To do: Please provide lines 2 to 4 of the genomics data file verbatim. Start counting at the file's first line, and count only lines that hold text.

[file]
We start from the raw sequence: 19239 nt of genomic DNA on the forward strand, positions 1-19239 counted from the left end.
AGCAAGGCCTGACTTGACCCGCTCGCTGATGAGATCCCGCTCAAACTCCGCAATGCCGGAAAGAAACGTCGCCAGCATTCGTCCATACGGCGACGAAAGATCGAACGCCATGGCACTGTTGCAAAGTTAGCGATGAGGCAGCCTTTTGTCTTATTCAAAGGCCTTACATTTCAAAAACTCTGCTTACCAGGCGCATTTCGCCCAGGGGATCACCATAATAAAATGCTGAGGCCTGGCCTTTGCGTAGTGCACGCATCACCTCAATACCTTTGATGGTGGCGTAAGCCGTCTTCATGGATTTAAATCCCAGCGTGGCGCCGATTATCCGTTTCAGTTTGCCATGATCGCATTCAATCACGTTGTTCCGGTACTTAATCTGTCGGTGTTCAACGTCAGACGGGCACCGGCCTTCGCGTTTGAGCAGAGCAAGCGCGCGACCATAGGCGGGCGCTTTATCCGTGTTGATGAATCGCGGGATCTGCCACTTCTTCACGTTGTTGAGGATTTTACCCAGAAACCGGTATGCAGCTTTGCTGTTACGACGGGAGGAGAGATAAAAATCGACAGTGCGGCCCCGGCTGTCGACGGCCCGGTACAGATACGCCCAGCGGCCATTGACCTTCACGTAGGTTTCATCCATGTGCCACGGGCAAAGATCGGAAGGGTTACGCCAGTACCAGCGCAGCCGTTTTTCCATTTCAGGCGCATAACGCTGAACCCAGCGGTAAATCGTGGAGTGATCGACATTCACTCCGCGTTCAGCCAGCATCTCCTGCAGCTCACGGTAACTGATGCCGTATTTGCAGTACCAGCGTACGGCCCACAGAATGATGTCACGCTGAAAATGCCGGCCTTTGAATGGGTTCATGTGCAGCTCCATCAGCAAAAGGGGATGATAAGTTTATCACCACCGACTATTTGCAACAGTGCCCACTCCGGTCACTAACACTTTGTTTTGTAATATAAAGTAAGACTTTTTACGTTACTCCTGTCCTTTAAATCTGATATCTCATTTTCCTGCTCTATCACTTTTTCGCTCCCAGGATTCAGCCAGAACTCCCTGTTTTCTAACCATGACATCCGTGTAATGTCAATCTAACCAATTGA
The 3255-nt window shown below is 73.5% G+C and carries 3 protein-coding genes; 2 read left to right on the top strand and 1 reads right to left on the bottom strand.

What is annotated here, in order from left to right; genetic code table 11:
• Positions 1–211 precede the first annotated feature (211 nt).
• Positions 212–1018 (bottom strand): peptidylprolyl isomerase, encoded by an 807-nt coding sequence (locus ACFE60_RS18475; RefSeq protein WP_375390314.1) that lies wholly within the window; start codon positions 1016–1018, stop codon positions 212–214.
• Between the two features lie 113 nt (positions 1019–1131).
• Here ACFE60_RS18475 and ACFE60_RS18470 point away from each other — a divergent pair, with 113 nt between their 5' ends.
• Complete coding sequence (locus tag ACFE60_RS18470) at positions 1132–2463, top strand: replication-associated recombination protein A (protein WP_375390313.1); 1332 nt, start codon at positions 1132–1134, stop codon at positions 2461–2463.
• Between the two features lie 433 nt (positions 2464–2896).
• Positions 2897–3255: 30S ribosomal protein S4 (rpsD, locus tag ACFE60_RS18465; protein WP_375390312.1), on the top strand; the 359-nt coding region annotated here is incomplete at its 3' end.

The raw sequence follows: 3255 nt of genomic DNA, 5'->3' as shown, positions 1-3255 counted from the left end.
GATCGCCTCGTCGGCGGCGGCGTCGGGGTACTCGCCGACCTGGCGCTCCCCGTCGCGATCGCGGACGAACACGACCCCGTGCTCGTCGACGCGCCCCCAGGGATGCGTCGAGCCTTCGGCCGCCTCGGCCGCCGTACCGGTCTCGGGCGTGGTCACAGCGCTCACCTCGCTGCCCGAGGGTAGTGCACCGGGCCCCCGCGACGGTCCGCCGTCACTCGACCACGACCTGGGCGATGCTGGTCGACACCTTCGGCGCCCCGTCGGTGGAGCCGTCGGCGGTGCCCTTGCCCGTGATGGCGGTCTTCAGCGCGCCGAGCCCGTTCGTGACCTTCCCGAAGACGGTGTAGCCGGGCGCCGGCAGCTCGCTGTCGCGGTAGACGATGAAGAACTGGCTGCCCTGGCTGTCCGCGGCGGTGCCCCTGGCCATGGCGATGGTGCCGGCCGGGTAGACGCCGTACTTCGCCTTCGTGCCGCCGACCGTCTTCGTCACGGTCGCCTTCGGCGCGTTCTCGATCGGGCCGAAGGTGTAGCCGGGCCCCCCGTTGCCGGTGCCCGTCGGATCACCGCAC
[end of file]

AGCAAGGCCTGACTTGACCCGCTCGCTGATGAGATCCCGCTCAAACTCCGCAATGCCGGAAAGAAACGTCGCCAGCATTCGTCCATACGGCGACGAAAGATCGAACGCCATGGCACTGTTGCAAAGTTAGCGATGAGGCAGCCTTTTGTCTTATTCAAAGGCCTTACATTTCAAAAACTCTGCTTACCAGGCGCATTTCGCCCAGGGGATCACCATAATAAAATGCTGAGGCCTGGCCTTTGCGTAGTGCACGCATCACCTCAATACCTTTGATGGTGGCGTAAGCCGTCTTCATGGATTTAAATCCCAGCGTGGCGCCGATTATCCGTTTCAGTTTGCCATGATCGCATTCAATCACGTTGTTCCGGTACTTAATCTGTCGGTGTTCAACGTCAGACGGGCACCGGCCTTCGCGTTTGAGCAGAGCAAGCGCGCGACCATAGGCGGGCGCTTTATCCGTGTTGATGAATCGCGGGATCTGCCACTTCTTCACGTTGTTGAGGATTTTACCCAGAAACCGGTATGCAGCTTTGCTGTTACGACGGGAGGAGAGATAAAAATCGACAGTGCGGCCCCGGCTGTCGACGGCCCGGTACAGATACGCCCAGCGGCCATTGACCTTCACGTAGGTTTCATCCATGTGCCACGGGCAAAGATCGGAAGGGTTACGCCAGTACCAGCGCAGCCGTTTTTCCATTTCAGGCGCATAACGCTGAACCCAGCGGTAAATCGTGGAGTGATCGACATTCACTCCGCGTTCAGCCAGCATCTCCTGCAGCTCACGGTAACTGATGCCGTATTTGCAGTACCAGCGTACGGCCCACAGAATGATGTCACGCTGAAAATGCCGGCCTTTGAATGGGTTCATGTGCAGCTCCATCAGCAAAAGGGGATGATAAGTTTATCACCACCGACTATTTGCAACAGTGCCCACTCCGGTCACTAACACTTTGTTTTGTAATATAAAGTAAGACTTTTTACGTTACTCCTGTCCTTTAAATCTGATATCTCATTTTCCTGCTCTATCACTTTTTCGCTCCCAGGATTCAGCCAGAACTCCCTGTTTTCTAACCATGACATCCGTGTAATGTCAATCTAACCAATTGA
The 3255-nt window shown below is 73.5% G+C and carries 3 protein-coding genes; 2 read left to right on the top strand and 1 reads right to left on the bottom strand.

What is annotated here, in order from left to right; genetic code table 11: